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Izaac Quek wins respect for sportsmanship at Singapore Smash

Izaac Quek may have lost his first-round men’s singles match at the Singapore Smash on March 11, but he won the respect of his opponent and the appreciative crowd at the OCBC Arena.

The Singaporean, 17, was down two games to one and trailing 2-6 in the fourth game when Egypt’s Omar Assar’s return clipped the edge of the table. The umpire awarded the point to Izaac who immediately spoke up and the point was reversed.

World No. 22 Assar went on to beat the 55th-ranked Izaac 3-1 (3-11, 11-5, 11-7, 11-4).

Assar, 32, told The Straits Times: “I saw it was in, the umpire missed it, but Izaac immediately called it in.

“Legends like Timo Boll and Vladimir Samsonov are also well known for their sportsmanship, and it’s impressive that a young player like Izaac has this quality as well.”

While disappointed he could not repeat his stunning run to the singles round of 16 in 2023, Izaac said: “We both saw it and I didn’t think twice about giving him the point. It was definitely the right thing to do.

“For the match, I started off really well. He couldn’t really keep the ball short, so he started pushing it long, and then he was switching things up quite a bit during the match and I couldn’t keep up.

“He’s tall (1.96m), so it’s hard to beat him with wide angles as he can reach both sides really well, and his blocking is really good.

“I wasn’t that patient today, and made a lot of unforced errors.”

His focus is now on the mixed doubles where he and Zhou Jingyi are in the round of 16.

In other matches, Singapore’s Clarence Chew, Ser Lin Qian and Zhou all lost to higher-ranked opponents.

Chew took a game off Boll before the German great won 3-1 (11-5, 9-11, 11-6, 11-5). Ser lost 11-7, 9-11, 11-8, 13-11 to South Korean Suh Hyo-won, whose compatriot Zion Lee beat Zhou 11-3, 11-6, 9-11, 11-9.

There was some joy for the home supporters though, as Josh Chua and Lucas Tan beat Mexican Marcos Madrid and Ecuadorian Alberto Mino 3-1 (11-9, 7-11, 11-3, 11-4) in a battle of two unranked men’s doubles pairs.

Chua and Tan next face South Korea’s world No. 2 Jang Woo-jin and Lim Jong-hoon in the last 16.

Chua, 22, said: “We started playing together from 2022, even though there are many different combinations within the national team.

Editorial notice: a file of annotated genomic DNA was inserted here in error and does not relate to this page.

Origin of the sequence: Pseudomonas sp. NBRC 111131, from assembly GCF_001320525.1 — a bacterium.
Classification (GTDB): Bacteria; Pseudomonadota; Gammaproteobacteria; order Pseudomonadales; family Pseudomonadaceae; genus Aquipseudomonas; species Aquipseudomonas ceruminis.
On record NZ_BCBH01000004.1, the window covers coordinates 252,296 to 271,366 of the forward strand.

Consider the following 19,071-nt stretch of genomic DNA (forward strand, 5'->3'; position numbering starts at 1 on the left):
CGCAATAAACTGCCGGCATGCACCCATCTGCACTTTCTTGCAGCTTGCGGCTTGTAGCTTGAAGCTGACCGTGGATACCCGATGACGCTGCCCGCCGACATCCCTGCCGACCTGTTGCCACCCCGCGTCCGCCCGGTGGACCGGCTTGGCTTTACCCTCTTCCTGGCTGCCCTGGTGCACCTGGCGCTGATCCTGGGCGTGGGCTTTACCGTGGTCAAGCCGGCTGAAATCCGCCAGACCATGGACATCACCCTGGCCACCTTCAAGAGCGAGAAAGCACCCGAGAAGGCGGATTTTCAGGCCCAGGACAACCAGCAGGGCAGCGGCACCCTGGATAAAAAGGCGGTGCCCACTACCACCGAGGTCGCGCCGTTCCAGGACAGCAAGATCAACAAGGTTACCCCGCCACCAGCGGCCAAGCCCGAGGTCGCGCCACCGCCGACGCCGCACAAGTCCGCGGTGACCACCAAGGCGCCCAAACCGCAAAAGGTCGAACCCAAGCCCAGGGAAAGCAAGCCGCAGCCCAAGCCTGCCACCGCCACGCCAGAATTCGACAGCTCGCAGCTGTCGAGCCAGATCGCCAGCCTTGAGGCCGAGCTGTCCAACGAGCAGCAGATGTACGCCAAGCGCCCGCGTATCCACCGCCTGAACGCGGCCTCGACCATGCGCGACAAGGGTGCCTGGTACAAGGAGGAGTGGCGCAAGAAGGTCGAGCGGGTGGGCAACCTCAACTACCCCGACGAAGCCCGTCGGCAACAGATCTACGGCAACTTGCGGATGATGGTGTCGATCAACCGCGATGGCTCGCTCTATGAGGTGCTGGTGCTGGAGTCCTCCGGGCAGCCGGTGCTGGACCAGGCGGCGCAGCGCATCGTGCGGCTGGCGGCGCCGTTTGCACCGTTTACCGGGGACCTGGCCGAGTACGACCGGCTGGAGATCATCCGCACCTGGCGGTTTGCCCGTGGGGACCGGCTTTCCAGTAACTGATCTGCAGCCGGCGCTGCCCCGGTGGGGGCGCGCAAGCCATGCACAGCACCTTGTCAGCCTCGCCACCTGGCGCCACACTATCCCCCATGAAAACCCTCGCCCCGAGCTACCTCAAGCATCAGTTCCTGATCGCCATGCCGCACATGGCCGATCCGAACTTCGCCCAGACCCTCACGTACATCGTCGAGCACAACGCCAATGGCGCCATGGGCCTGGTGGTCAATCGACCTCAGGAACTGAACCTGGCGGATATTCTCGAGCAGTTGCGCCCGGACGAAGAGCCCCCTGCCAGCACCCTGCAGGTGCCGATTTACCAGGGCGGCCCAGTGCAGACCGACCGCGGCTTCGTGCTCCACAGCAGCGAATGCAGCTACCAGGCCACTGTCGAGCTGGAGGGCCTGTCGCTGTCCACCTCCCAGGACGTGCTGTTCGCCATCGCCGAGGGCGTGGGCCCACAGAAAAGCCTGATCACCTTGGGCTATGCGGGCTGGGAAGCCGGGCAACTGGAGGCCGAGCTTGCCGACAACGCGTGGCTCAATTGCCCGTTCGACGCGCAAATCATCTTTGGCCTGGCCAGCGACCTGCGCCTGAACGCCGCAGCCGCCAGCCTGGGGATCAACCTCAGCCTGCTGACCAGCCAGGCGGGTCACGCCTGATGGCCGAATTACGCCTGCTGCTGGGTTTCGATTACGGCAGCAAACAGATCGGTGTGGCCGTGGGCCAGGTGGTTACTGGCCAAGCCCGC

“We have quite good chemistry and managed to beat a Chinese duo (Niu Guankai and Quan Kaiyuan) in a WTT (World Table Tennis) Feeder event in Bulgaria in 2022.

“To prepare for this match, we studied their singles and doubles matches and observed during our warmup where they usually place their shots, and we are happy to play well in front of the home crowd.”

Tan, 24, added: “We were aiming to win one match here and we achieved that. Against the world No. 2s, we are the underdogs who will try to give a good fight.

“We will try to be ready for the serves and receives and cut down on the unforced errors.”

Meanwhile, most of China’s superstars including defending women’s singles champion and world No. 1 Sun Yingsha, world No. 4 Wang Yidi and men’s world No. 2 Wang Chuqin breezed through the first hurdle of the US$1.5 million (S$2 million) tournament.

South Korea’s 26th-ranked Lee Sang-su continued his giant-killing act by knocking out world No. 4 Lin Gaoyuan 3-1 (13-11, 12-14, 11-8, 11-9) to set up a round-of-32 tie against Assar.

Lee had beaten Chinese great Ma Long at the 2012 Korean Open and Olympic and world champion Zhang Jike at the 2017 world championships, before reaching a career-high world No. 6 in 2019.

He also overturned current world No. 1 Fan Zhendong at the 2023 WTT Champions Frankfurt and posted another victory over Ma at the 2024 World Team Table Tennis Championships as South Korea narrowly lost 3-2 to China in the semi-finals on home soil.

Lee, 33, said: “If I play my best, I know I have a chance to win. The Chinese are also human, so they can be beaten.”

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